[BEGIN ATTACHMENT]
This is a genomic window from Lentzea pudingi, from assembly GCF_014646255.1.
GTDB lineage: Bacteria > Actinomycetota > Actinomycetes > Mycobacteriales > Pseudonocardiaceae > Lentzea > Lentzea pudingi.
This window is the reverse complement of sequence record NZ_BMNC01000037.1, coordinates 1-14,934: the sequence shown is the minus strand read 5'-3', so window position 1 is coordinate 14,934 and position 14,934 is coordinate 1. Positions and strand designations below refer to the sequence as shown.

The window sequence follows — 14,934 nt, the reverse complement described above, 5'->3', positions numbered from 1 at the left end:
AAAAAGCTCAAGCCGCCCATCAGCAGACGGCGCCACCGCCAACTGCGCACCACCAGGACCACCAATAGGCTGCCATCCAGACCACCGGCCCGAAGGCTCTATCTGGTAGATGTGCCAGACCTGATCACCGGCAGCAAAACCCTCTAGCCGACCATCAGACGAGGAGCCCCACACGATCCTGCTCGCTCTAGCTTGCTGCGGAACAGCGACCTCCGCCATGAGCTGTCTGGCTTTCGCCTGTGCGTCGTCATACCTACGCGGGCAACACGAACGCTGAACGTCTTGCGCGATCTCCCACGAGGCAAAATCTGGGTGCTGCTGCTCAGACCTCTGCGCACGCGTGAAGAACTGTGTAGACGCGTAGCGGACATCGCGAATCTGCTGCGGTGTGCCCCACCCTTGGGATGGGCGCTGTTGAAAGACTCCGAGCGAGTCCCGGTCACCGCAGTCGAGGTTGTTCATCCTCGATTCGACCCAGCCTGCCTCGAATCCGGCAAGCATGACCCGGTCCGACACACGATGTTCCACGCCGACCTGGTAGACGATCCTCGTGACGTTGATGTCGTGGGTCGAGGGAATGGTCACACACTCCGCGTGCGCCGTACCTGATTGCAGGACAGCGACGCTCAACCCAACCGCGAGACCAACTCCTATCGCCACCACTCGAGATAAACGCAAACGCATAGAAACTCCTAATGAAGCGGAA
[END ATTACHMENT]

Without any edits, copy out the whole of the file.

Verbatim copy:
This is a genomic window from Lentzea pudingi, from assembly GCF_014646255.1.
GTDB lineage: Bacteria > Actinomycetota > Actinomycetes > Mycobacteriales > Pseudonocardiaceae > Lentzea > Lentzea pudingi.
This window is the reverse complement of sequence record NZ_BMNC01000037.1, coordinates 1-14,934: the sequence shown is the minus strand read 5'-3', so window position 1 is coordinate 14,934 and position 14,934 is coordinate 1. Positions and strand designations below refer to the sequence as shown.

The window sequence follows — 14,934 nt, the reverse complement described above, 5'->3', positions numbered from 1 at the left end:
AAAAAGCTCAAGCCGCCCATCAGCAGACGGCGCCACCGCCAACTGCGCACCACCAGGACCACCAATAGGCTGCCATCCAGACCACCGGCCCGAAGGCTCTATCTGGTAGATGTGCCAGACCTGATCACCGGCAGCAAAACCCTCTAGCCGACCATCAGACGAGGAGCCCCACACGATCCTGCTCGCTCTAGCTTGCTGCGGAACAGCGACCTCCGCCATGAGCTGTCTGGCTTTCGCCTGTGCGTCGTCATACCTACGCGGGCAACACGAACGCTGAACGTCTTGCGCGATCTCCCACGAGGCAAAATCTGGGTGCTGCTGCTCAGACCTCTGCGCACGCGTGAAGAACTGTGTAGACGCGTAGCGGACATCGCGAATCTGCTGCGGTGTGCCCCACCCTTGGGATGGGCGCTGTTGAAAGACTCCGAGCGAGTCCCGGTCACCGCAGTCGAGGTTGTTCATCCTCGATTCGACCCAGCCTGCCTCGAATCCGGCAAGCATGACCCGGTCCGACACACGATGTTCCACGCCGACCTGGTAGACGATCCTCGTGACGTTGATGTCGTGGGTCGAGGGAATGGTCACACACTCCGCGTGCGCCGTACCTGATTGCAGGACAGCGACGCTCAACCCAACCGCGAGACCAACTCCTATCGCCACCACTCGAGATAAACGCAAACGCATAGAAACTCCTAATGAAGCGGAA